Cleanthes (c. 331–330 BCE–c. 230–229 BCE)
(c. 331–330 BCE–c. 230–229 BCE)
Cleanthes (sometimes referred to as Cleanthes of Assos) was the second head of the Stoic school. Ancient biographical information is found in Diogenes Laërtius's Lives of the Philosophers (7. 168-176) and in Philodemus's history of Stoicism (columns 18-19). Born in 331–330 BCE, in Asia Minor, he came to Athens in 281–280. He took over leadership of the school on the death of its founder, Zeno of Citium, in 262–261 and held that position until his own death in 230–229. The most important contemporary Stoic was Ariston of Chios, against whom Cleanthes defended the version of Zeno's legacy that became standard, insisting on the vital importance of logic and physics as well as ethics. His own student and successor, Chrysippus, maintained this integrated system. Cleanthes also defended Stoic epistemology against the skepticism of the academic Arcesilaus.
Cleanthes was a prolific author in every area of philosophy. He wrote four books of interpretation of Heraclitus, a defense of Zeno's natural philosophy, and works on the interpretation of poetry and myth, which probably aimed to show that ancient wisdom supported Stoicism. He is now better known for the surviving portions of his philosophical poetry, which includes thirty-nine lines of his Hymn to Zeus and four lines on the topic of fate. In physics he wrote on the basic principles (active andpassive, God and matter), on cosmogony (a cyclical recreation of the cosmos punctuated by recurring conflagrations of all matter), and on cosmology (with a particular emphasis on the role of the sun as the organizing principle). In theology he is important for his theory about the origins of the conception of God reported in book two of Cicero's On the Nature of the Gods and other more dialectical arguments reported by Sextus Empiricus.
Cleanthes' response to the Master Argument of Diodorus Cronus was to hold (1) that there are possibilities which neither are nor will be true and (2) that the impossible does not follow from the possible; but (3) to deny that every past truth is necessary, thereby perhaps avoiding an excessively necessitarian version of his determinism. He was a materialist, holding that anything that causes or is caused must be material, but followed Zeno in invoking incorporeal predicates as necessary features of a causal account of material interaction. He may have been the first to use the term lekton ("sayable") for such items. He wrote several works on dialectic, logic, and epistemology, but ultimately his contribution in this area was eclipsed by that of his brilliant successor Chrysippus.
Like all Stoics he held that the soul is a material stuff, a warm, breathy substance capable of perception and intelligence; he invoked the authority of Heraclitus particularly for his psychology. One argument for the physical nature of the soul was the heritability of psychological traits as well as corporeal characteristics. Cleanthes held that the soul survived the death of the person but only until the next conflagration; postmortem survival of personal traits seems not to have been envisaged.
In ethics he held that living according to nature is equivalent to living virtuously and took a particularly strong anti-hedonistic stance, using parables and images to dramatize the starkness of the choices one must make in planning one's life. He held the controversial view that in planning one's life one must look only to cosmic nature rather than to any more limited nature (such as that of the species or the individual), a position that coheres with his theological and cosmological views. He wrote extensively on practical ethics, but held that the norms applicable specifically to individuals in their social roles must be based on general philosophical principles. He held a strong version of the unity of virtues, maintaining that it is a single disposition (called "strength" and "power" rather than "health") manifested as different virtues (such as courage and justice) according to the circumstances where it is applied. Virtue is a cognitive state consisting of the secure and irreversible knowledge of doctrines and factors relevant to decision making. Hence it is a permanent trait once achieved.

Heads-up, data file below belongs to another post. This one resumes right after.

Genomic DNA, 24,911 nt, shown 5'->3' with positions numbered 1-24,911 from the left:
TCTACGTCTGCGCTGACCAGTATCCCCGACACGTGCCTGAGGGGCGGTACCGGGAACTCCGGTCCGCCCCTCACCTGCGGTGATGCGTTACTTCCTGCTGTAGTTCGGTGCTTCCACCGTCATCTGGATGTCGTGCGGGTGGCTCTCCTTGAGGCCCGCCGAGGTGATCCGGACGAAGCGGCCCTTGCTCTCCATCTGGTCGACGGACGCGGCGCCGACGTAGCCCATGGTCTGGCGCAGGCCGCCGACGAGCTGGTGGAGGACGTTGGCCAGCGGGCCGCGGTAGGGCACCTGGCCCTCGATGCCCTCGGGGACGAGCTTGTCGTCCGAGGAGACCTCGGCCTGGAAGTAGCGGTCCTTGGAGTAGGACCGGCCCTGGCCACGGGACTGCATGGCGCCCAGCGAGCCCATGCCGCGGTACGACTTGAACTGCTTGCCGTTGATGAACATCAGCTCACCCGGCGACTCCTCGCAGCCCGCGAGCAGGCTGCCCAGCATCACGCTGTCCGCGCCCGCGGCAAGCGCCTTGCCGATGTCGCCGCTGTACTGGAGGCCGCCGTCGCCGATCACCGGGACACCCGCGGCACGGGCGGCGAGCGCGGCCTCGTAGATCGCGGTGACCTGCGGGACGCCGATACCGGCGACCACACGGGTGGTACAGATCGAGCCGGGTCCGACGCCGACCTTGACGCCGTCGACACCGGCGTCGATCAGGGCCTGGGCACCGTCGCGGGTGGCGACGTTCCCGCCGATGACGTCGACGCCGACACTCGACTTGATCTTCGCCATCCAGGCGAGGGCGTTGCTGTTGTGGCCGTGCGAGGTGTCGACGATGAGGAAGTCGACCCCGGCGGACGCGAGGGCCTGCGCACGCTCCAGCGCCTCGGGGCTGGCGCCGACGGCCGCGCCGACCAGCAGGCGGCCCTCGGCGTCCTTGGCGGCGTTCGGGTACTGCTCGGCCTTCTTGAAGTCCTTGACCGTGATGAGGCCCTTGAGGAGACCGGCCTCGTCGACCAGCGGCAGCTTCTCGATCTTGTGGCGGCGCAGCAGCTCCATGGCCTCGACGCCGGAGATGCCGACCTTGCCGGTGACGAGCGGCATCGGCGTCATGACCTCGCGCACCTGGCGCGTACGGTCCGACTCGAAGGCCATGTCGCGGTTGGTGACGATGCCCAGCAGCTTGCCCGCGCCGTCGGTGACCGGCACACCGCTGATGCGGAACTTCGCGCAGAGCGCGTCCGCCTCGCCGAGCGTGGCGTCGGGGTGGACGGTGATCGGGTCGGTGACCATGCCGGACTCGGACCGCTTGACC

His psychology is often thought to have had a dualistic character because Galen, perhaps following Posidonius, exploited Cleanthes' writings when arguing against the monistic views of Chrysippus. It would, however, be a mistake to infer dualistic psychology from the fact that Cleanthes dramatized a debate between reason and emotion in a poem, no doubt for protreptic purposes. In all areas of his philosophy Cleanthes was committed to the main lines of Stoic orthodoxy as set down by his master Zeno.
H. Dörrie. "Kleanthes" Real-Enzyklopedie der Altertumswissenschaft. Suppl.-Bd. 1970 XII : Nachtr. 1705–1709.
Dorandi, T., ed. Filodemo Storia dei filosofi: La stoà da Zenone a Panezio. Leiden: Brill, 1994.
Guérard, C. "Cléanthe d'Assos." In Dictionnaire des Philosophes Antiques. Vol. 2, ed. R. Goulet. Paris: Éditions du Centre national de la recherche scientifique, 1989–2003.
Brad Inwood (2005)
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Cleanthes (klēăn´thēz), 3d cent. BC, Greek philosopher, head of the Stoic school following Zeno.
"Cleanthes." The Columbia Encyclopedia, 6th ed.. . Encyclopedia.com. (January 16, 2019). https://www.encyclopedia.com/reference/encyclopedias-almanacs-transcripts-and-maps/cleanthes
"Cleanthes." The Columbia Encyclopedia, 6th ed.. . Retrieved January 16, 2019 from Encyclopedia.com: https://www.encyclopedia.com/reference/encyclopedias-almanacs-transcripts-and-maps/cleanthes